One thing remained the same: the room names, each named after a city in Europe. I moved into Brussels, and joked with the other girls about telling everyone back home that we’d spent the year traveling to Munich, Barcelona and Budapest.
Our treatment program was grounded in art therapy, so nearly every wall was covered in art. Because La Europa was short on money and often didn’t have canvas, most of the paintings were done on cardboard, little images of bananas or a brand logo showing through the paint if you looked in a certain light. Even our teachers were artists; the walls in the entryway were lined with portraits of girls who had completed the program that our art teacher, Jane, had lovingly drawn for them as graduation gifts.
Looking at them was like some kind of hope: yes, you were in a treatment center. Yes, you were likely going to be here for a year. Yes, it would be hard. But also: yes, you’d make it out of here, and like those girls on the wall, you’d be happy.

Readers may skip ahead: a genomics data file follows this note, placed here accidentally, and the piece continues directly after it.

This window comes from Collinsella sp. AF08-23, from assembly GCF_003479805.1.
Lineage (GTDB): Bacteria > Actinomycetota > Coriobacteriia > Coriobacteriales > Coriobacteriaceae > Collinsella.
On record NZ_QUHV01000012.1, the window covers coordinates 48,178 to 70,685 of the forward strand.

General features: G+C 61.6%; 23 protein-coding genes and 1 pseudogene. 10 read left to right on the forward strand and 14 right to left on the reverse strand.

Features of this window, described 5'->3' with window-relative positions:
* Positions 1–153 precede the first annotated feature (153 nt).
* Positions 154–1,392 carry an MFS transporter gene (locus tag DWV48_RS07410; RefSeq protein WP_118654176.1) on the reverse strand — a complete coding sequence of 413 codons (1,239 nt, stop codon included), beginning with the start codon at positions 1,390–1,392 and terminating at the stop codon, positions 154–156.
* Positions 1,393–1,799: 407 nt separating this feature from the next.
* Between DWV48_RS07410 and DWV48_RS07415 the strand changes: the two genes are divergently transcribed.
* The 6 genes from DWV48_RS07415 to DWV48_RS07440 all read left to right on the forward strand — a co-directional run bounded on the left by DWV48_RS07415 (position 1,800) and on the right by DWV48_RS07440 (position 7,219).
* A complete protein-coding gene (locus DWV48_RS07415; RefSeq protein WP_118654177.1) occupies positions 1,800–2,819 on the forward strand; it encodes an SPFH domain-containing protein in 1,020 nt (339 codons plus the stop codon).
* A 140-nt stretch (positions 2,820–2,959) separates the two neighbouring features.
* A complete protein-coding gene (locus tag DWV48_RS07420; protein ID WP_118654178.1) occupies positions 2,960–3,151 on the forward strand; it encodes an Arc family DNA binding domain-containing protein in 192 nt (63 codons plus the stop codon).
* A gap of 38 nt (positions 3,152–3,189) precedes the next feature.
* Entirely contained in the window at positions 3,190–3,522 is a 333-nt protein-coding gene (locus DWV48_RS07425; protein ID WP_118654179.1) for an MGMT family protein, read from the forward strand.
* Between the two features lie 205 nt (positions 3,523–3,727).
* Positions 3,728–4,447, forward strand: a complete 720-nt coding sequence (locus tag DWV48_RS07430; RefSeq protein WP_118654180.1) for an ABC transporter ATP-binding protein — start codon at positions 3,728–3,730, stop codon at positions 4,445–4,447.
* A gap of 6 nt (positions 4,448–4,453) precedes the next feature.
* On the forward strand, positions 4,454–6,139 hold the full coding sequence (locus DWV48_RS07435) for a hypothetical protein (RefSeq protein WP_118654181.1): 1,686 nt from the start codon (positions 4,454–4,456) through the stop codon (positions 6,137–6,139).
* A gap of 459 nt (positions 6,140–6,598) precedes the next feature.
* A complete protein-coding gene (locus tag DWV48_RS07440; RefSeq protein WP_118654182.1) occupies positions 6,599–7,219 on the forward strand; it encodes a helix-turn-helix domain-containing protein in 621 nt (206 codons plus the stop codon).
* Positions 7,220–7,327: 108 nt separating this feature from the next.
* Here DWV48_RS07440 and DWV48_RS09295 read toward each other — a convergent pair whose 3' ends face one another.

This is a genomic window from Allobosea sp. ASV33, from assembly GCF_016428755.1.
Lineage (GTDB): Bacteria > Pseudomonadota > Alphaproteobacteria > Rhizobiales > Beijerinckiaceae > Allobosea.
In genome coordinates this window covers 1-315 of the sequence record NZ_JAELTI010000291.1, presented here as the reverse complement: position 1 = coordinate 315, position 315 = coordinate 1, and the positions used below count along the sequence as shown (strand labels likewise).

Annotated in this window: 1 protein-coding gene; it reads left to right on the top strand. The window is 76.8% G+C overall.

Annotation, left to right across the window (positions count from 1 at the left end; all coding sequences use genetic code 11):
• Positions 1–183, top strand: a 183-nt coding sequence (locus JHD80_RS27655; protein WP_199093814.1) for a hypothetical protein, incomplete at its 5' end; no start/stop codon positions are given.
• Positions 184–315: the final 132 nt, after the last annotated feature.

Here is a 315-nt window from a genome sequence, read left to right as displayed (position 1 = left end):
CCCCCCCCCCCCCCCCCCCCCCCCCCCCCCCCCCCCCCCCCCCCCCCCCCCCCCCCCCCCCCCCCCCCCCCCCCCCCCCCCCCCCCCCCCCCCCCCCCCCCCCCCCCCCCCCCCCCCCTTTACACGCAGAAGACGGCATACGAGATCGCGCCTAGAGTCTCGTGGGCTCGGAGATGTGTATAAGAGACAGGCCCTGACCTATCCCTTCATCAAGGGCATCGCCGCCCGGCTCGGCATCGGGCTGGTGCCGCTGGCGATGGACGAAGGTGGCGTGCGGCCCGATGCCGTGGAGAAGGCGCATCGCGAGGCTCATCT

Ispent the days before I was admitted with my parents in a house we rented in the mountains of Park City. We watched movies and my dad made me crepes that were fat like pancakes from the altitude. My mom wrote me a song, recorded it on GarageBand, and sheepishly handed it to me on a CD to listen to when I missed her.
Knowing I would be apart from them for months on end, we soaked up our time together as if we were a normal family on a regular vacation. All the struggles I’d been experiencing that led to our decision to admit me to La Europa were, just for a moment, not so loud.
Though only a few months prior, it was almost as if my parents hadn’t brought me to the emergency room after they found out I’d been cutting myself; as if I hadn’t explained to the doctor evaluating me that I wanted to die; as if I hadn’t overheard that doctor whisper “we think your daughter may be suffering from borderline personality disorder” to my parents in a hushed tone. I could pretend that night in the emergency room didn’t result in a weeklong stay as an inpatient at a psychiatric ward, pretend that the nearly six weeks I spent as an outpatient at the same ward were just a bad dream.”